The League of Legends Season 5 World Championships have provided an amazing ride for both the fans and players. We’ve seen completely one-sided games, incredible comebacks, and huge upsets. Teams have crushed their fans’ dreams, while others have performed well beyond expectations. It’s all come down to one final match: SK Telecom T1 K vs KOO Tigers.
Few expected KOO to get this far. They had a decent, but not great, group stage, and were supposed to end their Worlds run with a loss to KT Rolster in the quarterfinals. Instead, they used their late-game focused style to take the series 3-1, before sweeping Europe’s Fnatic 3-0 in the semifinals.
On the flip side, just about everyone expected to see SK Telecom in the finals. This is a fairly different team than the one that claimed the Season 3 championship, but every bit as deadly (and perhaps even more so.) SKT has yet to drop a single game in this tournament, and they’ve looked to have completely outmatched every opponent so far.
Now, let’s break down each individual position on the Rift, to see where each team can claim their advantages.
MaRin has broken out in a big way on the World stage. While teammate Faker has traditionally taken most of the hype, SKT’s top laner has shown everyone that he is a star in his own right. MaRin has posted the second-highest KDA of all top laners at Worlds, while also amassing the highest CS/min to make sure he constantly has the income necessary to carry. The carry top meta has fit MaRin perfectly, and he has quickly thrust himself into the conversation for best top laner in the world.
If there’s one player who might challenge that last point, it could very well be KOO’s Smeb. The only top laner in the tournament to post a higher KDA than MaRin, Smeb has been incredibly critical for the Tigers’ wins. This is a player that knows a thing or two about proving himself, and he has been an absolute force in this tournament. His Fiora play has been a thing of beauty, while he’s also shown a willingness to bring out unconventional picks such as Hecarim and Kennen when his team needs them. Lest you think his high KDA is from not being a part of fights, Smeb’s kill participation is at 67.1%, significantly higher than that of MaRin. This is truly a battle of two of the best in the world at this position.
Bengi has really returned to form as one of the top junglers in the world. It’s no secret that Faker generally demands jungle attention, but no matter where he is on the map, bengi is instilling fear in his opponents. He’s a big part of SKT’s impeccable warding, and has posted the second highest jungler KDA at Worlds. Having only played Gragas once, he’s not hurt by the champion being disabled, and has proven to be a huge threat on Elise. We know he has been a fantastic Lee Sin player in the past, and has the ability to pull that pick back out if necessary.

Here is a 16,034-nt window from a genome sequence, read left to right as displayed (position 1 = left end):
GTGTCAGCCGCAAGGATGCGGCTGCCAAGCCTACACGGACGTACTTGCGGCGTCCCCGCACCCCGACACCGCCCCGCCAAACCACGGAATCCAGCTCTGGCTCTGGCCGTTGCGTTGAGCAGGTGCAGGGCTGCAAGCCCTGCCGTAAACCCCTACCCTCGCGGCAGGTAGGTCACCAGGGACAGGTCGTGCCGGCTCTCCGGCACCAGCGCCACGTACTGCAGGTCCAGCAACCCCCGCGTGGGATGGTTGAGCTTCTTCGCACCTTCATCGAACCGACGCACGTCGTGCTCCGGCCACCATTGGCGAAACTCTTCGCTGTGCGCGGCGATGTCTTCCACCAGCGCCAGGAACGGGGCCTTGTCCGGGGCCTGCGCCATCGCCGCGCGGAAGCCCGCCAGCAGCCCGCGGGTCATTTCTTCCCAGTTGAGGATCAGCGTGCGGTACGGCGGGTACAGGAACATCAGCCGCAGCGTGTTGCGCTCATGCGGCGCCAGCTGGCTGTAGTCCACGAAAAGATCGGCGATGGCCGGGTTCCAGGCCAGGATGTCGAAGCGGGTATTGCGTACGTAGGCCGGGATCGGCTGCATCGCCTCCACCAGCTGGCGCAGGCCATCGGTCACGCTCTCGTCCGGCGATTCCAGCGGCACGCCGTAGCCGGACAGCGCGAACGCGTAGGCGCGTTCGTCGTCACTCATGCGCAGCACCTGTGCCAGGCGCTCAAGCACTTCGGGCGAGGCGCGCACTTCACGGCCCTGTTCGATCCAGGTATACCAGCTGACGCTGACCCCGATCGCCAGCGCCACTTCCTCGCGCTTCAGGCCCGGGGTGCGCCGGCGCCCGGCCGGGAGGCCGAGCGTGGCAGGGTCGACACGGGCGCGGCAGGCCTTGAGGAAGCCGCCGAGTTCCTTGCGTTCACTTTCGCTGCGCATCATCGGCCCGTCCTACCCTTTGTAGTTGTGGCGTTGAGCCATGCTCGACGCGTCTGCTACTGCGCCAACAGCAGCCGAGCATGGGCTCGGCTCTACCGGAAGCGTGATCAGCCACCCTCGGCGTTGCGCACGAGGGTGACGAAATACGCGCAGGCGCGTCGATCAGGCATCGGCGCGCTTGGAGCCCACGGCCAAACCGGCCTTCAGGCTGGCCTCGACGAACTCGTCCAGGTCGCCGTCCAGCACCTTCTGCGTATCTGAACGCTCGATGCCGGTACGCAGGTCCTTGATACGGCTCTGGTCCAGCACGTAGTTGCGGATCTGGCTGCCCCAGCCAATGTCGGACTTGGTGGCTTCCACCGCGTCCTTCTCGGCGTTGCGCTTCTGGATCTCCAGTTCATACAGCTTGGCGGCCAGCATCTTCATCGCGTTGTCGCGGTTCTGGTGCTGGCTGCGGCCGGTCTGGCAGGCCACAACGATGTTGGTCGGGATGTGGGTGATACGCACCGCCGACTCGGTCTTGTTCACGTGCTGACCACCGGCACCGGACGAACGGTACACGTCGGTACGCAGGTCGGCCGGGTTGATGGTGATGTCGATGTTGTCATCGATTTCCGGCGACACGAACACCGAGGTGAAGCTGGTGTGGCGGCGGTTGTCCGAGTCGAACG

There’s a running joke that KOO benefited from replacing Lee with Hojin in the jungle, with the latter performing significantly better. Of course, they are the same player, but the name change certainly seemed to do him some good. Hojin went from being a liability to a world-class jungler, and has changed the way KOO can play the game. The only issue here is that bengi traditionally is able to apply more pressure in the early game, as evidenced by KOO often falling behind early. Hojin has turned into a fantastic player, but SKT might be able to use bengi’s early game prowess to snowball a game.
The two-headed monster of Faker and Easyhoon make up arguably the scariest mid lane in professional League of Legends. Faker is still considered by many to be the best player in the game, capable of excelling and outclassing his opponents both in laning phase and in team fights. Easyhoon is the substitute, but unlike most subs, SKT makes sure he gets time to play, even in the biggest games. Easyhoon is actually generally considered better than Faker on some control mages, with Azir being one of the most notable. SKT may very well utilize both players in the finals, and no matter who plays, the team expects big things.